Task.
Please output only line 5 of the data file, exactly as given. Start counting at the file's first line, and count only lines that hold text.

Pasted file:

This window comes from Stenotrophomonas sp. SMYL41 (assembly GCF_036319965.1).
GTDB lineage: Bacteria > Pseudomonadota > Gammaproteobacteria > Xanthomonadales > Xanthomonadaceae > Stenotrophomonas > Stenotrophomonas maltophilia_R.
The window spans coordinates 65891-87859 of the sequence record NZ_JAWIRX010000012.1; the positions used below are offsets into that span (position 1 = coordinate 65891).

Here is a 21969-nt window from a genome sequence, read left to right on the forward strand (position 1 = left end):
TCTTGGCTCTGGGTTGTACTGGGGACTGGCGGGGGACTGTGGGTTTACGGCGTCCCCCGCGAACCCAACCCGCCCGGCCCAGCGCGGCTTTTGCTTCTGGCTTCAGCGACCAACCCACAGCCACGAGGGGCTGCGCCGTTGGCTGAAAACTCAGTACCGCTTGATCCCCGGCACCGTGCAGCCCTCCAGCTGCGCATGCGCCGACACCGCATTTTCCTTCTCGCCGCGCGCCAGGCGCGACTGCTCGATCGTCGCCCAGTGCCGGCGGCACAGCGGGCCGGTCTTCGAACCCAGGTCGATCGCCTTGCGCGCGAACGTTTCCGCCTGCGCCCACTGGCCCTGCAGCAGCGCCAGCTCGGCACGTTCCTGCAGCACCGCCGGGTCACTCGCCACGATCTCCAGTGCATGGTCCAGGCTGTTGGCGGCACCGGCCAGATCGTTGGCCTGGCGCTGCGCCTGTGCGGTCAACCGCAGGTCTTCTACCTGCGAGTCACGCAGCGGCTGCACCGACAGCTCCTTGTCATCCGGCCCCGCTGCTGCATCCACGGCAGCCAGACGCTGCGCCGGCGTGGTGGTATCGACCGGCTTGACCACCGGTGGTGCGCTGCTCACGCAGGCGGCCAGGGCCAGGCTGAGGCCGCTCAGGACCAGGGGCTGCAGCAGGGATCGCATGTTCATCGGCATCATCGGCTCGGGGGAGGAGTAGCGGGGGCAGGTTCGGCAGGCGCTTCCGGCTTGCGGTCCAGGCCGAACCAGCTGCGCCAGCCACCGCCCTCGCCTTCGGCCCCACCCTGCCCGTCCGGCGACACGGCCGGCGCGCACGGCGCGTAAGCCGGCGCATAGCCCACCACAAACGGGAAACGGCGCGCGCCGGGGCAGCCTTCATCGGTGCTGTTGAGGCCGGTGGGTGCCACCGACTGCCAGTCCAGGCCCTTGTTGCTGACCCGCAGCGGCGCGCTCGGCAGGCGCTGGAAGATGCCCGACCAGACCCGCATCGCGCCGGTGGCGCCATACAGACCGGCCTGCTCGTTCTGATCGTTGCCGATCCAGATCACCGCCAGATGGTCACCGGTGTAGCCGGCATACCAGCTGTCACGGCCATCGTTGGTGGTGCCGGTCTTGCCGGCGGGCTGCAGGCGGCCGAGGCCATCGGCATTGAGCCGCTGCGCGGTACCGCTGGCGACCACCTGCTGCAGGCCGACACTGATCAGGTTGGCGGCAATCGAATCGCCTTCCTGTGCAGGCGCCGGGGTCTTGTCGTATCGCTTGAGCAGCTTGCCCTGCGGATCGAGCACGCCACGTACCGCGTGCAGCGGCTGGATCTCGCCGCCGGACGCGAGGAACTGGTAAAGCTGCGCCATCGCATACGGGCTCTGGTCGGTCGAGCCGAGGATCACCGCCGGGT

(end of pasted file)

TCTTGGCTCTGGGTTGTACTGGGGACTGGCGGGGGACTGTGGGTTTACGGCGTCCCCCGCGAACCCAACCCGCCCGGCCCAGCGCGGCTTTTGCTTCTGGCTTCAGCGACCAACCCACAGCCACGAGGGGCTGCGCCGTTGGCTGAAAACTCAGTACCGCTTGATCCCCGGCACCGTGCAGCCCTCCAGCTGCGCATGCGCCGACACCGCATTTTCCTTCTCGCCGCGCGCCAGGCGCGACTGCTCGATCGTCGCCCAGTGCCGGCGGCACAGCGGGCCGGTCTTCGAACCCAGGTCGATCGCCTTGCGCGCGAACGTTTCCGCCTGCGCCCACTGGCCCTGCAGCAGCGCCAGCTCGGCACGTTCCTGCAGCACCGCCGGGTCACTCGCCACGATCTCCAGTGCATGGTCCAGGCTGTTGGCGGCACCGGCCAGATCGTTGGCCTGGCGCTGCGCCTGTGCGGTCAACCGCAGGTCTTCTACCTGCGAGTCACGCAGCGGCTGCACCGACAGCTCCTTGTCATCCGGCCCCGCTGCTGCATCCACGGCAGCCAGACGCTGCGCCGGCGTGGTGGTATCGACCGGCTTGACCACCGGTGGTGCGCTGCTCACGCAGGCGGCCAGGGCCAGGCTGAGGCCGCTCAGGACCAGGGGCTGCAGCAGGGATCGCATGTTCATCGGCATCATCGGCTCGGGGGAGGAGTAGCGGGGGCAGGTTCGGCAGGCGCTTCCGGCTTGCGGTCCAGGCCGAACCAGCTGCGCCAGCCACCGCCCTCGCCTTCGGCCCCACCCTGCCCGTCCGGCGACACGGCCGGCGCGCACGGCGCGTAAGCCGGCGCATAGCCCACCACAAACGGGAAACGGCGCGCGCCGGGGCAGCCTTCATCGGTGCTGTTGAGGCCGGTGGGTGCCACCGACTGCCAGTCCAGGCCCTTGTTGCTGACCCGCAGCGGCGCGCTCGGCAGGCGCTGGAAGATGCCCGACCAGACCCGCATCGCGCCGGTGGCGCCATACAGACCGGCCTGCTCGTTCTGATCGTTGCCGATCCAGATCACCGCCAGATGGTCACCGGTGTAGCCGGCATACCAGCTGTCACGGCCATCGTTGGTGGTGCCGGTCTTGCCGGCGGGCTGCAGGCGGCCGAGGCCATCGGCATTGAGCCGCTGCGCGGTACCGCTGGCGACCACCTGCTGCAGGCCGACACTGATCAGGTTGGCGGCAATCGAATCGCCTTCCTGTGCAGGCGCCGGGGTCTTGTCGTATCGCTTGAGCAGCTTGCCCTGCGGATCGAGCACGCCACGTACCGCGTGCAGCGGCTGGATCTCGCCGCCGGACGCGAGGAACTGGTAAAGCTGCGCCATCGCATACGGGCTCTGGTCGGTCGAGCCGAGGATCACCGCCGGGT